Encyclopedia Astronautica
Kub



sa6.jpg
Kub
Mid-range integral rocket-ramjet Russian surface-to-air missile, widely deployed with Soviet forces and exported to 22 countries. The missile provided one of the great technological surprises in warfare in the October 1973 Arab-Israeli War.

As much as 30% of Israeli fighter formations were shot down by this missile on their first encounter - 30 aircraft in the first day of the war alone. The Israelis and their American backers were not aware of and had no electronic countermeasure for the Kub's continuous-wave illuminating radars. The only effective solution was to fly the aircraft directly at the approaching missile, and then descend under it at the last moment.

The Kub 2K12 surface-to-air missile system (export name Kvadrat) had been accepted by the Soviet land forces for production in 1966. This had been developed by V V Tikhomirov at OKB-11 GKAT (later NIIP Priborostroeniya named for V V Tikhomirov). Development had begun under Tikhomirov in accordance with a decree of July 1958. He directed the work until 1962. From then his deputy Ya N Figorovskiy was responsible, with the project development being led by his first deputy, V K Grishin. The Ulyanovsk Mechanical Works began series production in 1967. By 1971 the missile had been exported to 22 countries.

The system consisted of two associated vehicles: the 1S91 SURN (self-propelled vehicle, developed by A A Rastov at OKB-15 GKAT) with the search and tracking radars) and the 2P25 self-propelled launcher, developed by A I Yaskin, at SKB-203 GKAT, later known as KB Compressor Machinery) which carried three beam-riding missiles. A battery consisted of one 1S91 and four 2P25 - a total of twelve missiles which could be brought to bear on a range of targets.

The 3M9 surface-to-air missile was developed by KB-82 Factory 134 GKAT (later GosMKB Vympel) under the direction of A l Lyapin. The all-moving wing aerodynamic scheme controlled flight by movement of the four deployable wings, with stability provided by four fixed fins aft. The semi-active, self-guiding homing head was developed by I G Akopyan at OKB-15.

Maximum target speed 2160 kph. Reaction time from track to launch 28 seconds. System can be active 5 minutes after arrival at site and deactivated in the same time in 'shoot and scoot' mode. One target can be tracked at a time. Three missiles per launcher.

Radars: P-12/1RL14 Spoon Rest early warning radar, A band, range 275 km. P-40 Long Track early warning radar, E band, range 175 km. P-15/1RL13 Flat Face target acquisition radar, C band, range 250 km. Score Board A target acquisition radar. 1S91 Straight Flush target tracking radar, G band, range 75 km. 1S91 Straight Flush high frequency radar, H band, range 25 km. Thin Skin B height finding radar.

Standard warhead: 59 kg (130 lb). Maximum range: 24 km (14 mi). Boost Propulsion: Integral rocket/ramjet. Maximum speed: 2,160 kph (1,340 mph). Minimum range: 3.70 km (2.20 mi). Initial Operational Capability: 1967. Floor: 50 m (164 ft). Surveillance Radar: Long Track/E. Tracking Radar: Straight Flush C/G/H/I.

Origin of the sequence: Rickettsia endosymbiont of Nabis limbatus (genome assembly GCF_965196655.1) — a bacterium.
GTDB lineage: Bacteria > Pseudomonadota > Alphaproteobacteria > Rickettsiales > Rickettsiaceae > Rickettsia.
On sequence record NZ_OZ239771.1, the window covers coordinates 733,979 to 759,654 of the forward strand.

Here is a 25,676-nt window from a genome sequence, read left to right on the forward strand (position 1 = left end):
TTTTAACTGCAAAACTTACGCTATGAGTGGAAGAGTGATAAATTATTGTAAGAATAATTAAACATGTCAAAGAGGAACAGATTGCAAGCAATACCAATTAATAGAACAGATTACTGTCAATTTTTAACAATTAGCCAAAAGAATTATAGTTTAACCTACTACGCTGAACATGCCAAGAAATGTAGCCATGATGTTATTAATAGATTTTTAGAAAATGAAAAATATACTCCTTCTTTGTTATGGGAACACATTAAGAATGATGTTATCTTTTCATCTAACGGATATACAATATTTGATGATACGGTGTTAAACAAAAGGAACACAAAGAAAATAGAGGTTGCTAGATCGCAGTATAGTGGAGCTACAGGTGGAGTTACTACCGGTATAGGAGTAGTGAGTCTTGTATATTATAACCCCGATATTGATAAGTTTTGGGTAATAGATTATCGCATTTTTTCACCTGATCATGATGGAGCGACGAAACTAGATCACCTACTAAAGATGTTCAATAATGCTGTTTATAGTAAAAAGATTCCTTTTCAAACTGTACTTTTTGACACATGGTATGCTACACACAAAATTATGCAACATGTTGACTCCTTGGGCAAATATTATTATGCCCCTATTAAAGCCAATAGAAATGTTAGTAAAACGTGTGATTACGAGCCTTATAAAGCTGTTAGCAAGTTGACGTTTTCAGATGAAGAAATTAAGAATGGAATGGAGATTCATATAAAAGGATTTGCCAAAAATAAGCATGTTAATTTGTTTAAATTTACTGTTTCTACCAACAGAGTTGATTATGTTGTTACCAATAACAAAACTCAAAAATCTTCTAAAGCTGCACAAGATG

AKA: 3M9; SA-6; 2K12; Gainful; Kub; 3M9M / 9M9.
Status: Active.
Gross mass: 580 kg (1,270 lb).
Payload: 59 kg (130 lb).
Height: 5.80 m (19.00 ft).
Diameter: 0.34 m (1.10 ft).
Span: 1.24 m (4.06 ft).
Apogee: 14 km (8 mi).

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Associated Countries
Associated Engines
See also
  • Russian SAMs and ABMs Perhaps no missiles ever produced had as much historical influence as the surface-to-air missiles of the Soviet Union. Originally conceived to provide a defence against the American bomber fleets of the early Cold War, they decisively affected the turn of events when they shot down American U-2 reconnaissance aircraft over Russia and Cuba. Soviet-provided missiles accounted for a hundred American aircraft over North Vietnam and set the terms of the air battle. A new generation of missiles presented a huge technological surprise and took an awful toll of Israeli aircraft in the 1973 war. To this day, Russian surface-to-air missiles provide the only defence available to most countries against American bombers, and Russian man-portable anti-aircraft missiles are a major part of the terrorist threat. More...
  • missile Guided self-propelled military weapon (as opposed to rocket, an unguided self-propelled weapon). More...

Associated Manufacturers and Agencies
  • Tikhomirov Russian manufacturer of rockets. Tikhomirov Design Bureau, Zhukovsky, Russia. More...
  • Vympel Russian manufacturer of rockets and spacecraft. Vympel Central Scientific Production Assoc. , Dubna, Russia More...

Bibliography
  • Parsch, Andreas, DesignationSystems.Net, Web Address when accessed: here.
  • Yeftifyev, M D, Iz istorii sozdaniya zenito-raketnovo shchita rossii, Vuzovskaya kniga, Moscow, 2000. Web Address when accessed: here.

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